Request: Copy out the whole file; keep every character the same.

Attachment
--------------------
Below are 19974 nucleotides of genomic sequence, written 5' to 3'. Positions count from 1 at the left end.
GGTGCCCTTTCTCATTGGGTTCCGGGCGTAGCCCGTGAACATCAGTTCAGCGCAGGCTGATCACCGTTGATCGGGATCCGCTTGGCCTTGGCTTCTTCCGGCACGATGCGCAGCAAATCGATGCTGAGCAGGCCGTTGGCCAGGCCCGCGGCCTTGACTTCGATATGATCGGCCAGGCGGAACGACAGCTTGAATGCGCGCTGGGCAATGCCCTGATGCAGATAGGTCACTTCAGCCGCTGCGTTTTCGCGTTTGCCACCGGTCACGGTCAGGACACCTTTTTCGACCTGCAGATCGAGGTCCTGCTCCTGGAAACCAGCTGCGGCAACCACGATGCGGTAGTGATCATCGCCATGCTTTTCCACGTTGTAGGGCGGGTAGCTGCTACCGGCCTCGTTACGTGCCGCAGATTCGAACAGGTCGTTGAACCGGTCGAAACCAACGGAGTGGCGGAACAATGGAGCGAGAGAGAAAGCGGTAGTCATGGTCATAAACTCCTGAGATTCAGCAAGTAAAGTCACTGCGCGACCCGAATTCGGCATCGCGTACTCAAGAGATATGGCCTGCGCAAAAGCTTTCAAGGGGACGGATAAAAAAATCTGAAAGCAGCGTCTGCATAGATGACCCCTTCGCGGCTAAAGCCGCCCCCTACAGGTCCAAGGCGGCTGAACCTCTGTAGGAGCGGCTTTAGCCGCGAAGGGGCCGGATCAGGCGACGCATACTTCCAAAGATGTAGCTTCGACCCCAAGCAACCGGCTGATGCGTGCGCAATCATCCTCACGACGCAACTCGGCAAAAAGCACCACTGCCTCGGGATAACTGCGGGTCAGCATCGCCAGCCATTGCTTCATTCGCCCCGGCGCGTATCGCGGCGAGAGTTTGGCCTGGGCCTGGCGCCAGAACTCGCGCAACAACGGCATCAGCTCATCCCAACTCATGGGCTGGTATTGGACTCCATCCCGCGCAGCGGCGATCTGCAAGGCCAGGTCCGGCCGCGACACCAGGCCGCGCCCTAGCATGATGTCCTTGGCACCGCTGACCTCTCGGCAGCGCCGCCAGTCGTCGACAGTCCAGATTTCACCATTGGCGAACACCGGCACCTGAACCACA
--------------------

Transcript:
Below are 19974 nucleotides of genomic sequence, written 5' to 3'. Positions count from 1 at the left end.
GGTGCCCTTTCTCATTGGGTTCCGGGCGTAGCCCGTGAACATCAGTTCAGCGCAGGCTGATCACCGTTGATCGGGATCCGCTTGGCCTTGGCTTCTTCCGGCACGATGCGCAGCAAATCGATGCTGAGCAGGCCGTTGGCCAGGCCCGCGGCCTTGACTTCGATATGATCGGCCAGGCGGAACGACAGCTTGAATGCGCGCTGGGCAATGCCCTGATGCAGATAGGTCACTTCAGCCGCTGCGTTTTCGCGTTTGCCACCGGTCACGGTCAGGACACCTTTTTCGACCTGCAGATCGAGGTCCTGCTCCTGGAAACCAGCTGCGGCAACCACGATGCGGTAGTGATCATCGCCATGCTTTTCCACGTTGTAGGGCGGGTAGCTGCTACCGGCCTCGTTACGTGCCGCAGATTCGAACAGGTCGTTGAACCGGTCGAAACCAACGGAGTGGCGGAACAATGGAGCGAGAGAGAAAGCGGTAGTCATGGTCATAAACTCCTGAGATTCAGCAAGTAAAGTCACTGCGCGACCCGAATTCGGCATCGCGTACTCAAGAGATATGGCCTGCGCAAAAGCTTTCAAGGGGACGGATAAAAAAATCTGAAAGCAGCGTCTGCATAGATGACCCCTTCGCGGCTAAAGCCGCCCCCTACAGGTCCAAGGCGGCTGAACCTCTGTAGGAGCGGCTTTAGCCGCGAAGGGGCCGGATCAGGCGACGCATACTTCCAAAGATGTAGCTTCGACCCCAAGCAACCGGCTGATGCGTGCGCAATCATCCTCACGACGCAACTCGGCAAAAAGCACCACTGCCTCGGGATAACTGCGGGTCAGCATCGCCAGCCATTGCTTCATTCGCCCCGGCGCGTATCGCGGCGAGAGTTTGGCCTGGGCCTGGCGCCAGAACTCGCGCAACAACGGCATCAGCTCATCCCAACTCATGGGCTGGTATTGGACTCCATCCCGCGCAGCGGCGATCTGCAAGGCCAGGTCCGGCCGCGACACCAGGCCGCGCCCTAGCATGATGTCCTTGGCACCGCTGACCTCTCGGCAGCGCCGCCAGTCGTCGACAGTCCAGATTTCACCATTGGCGAACACCGGCACCTGAACCACA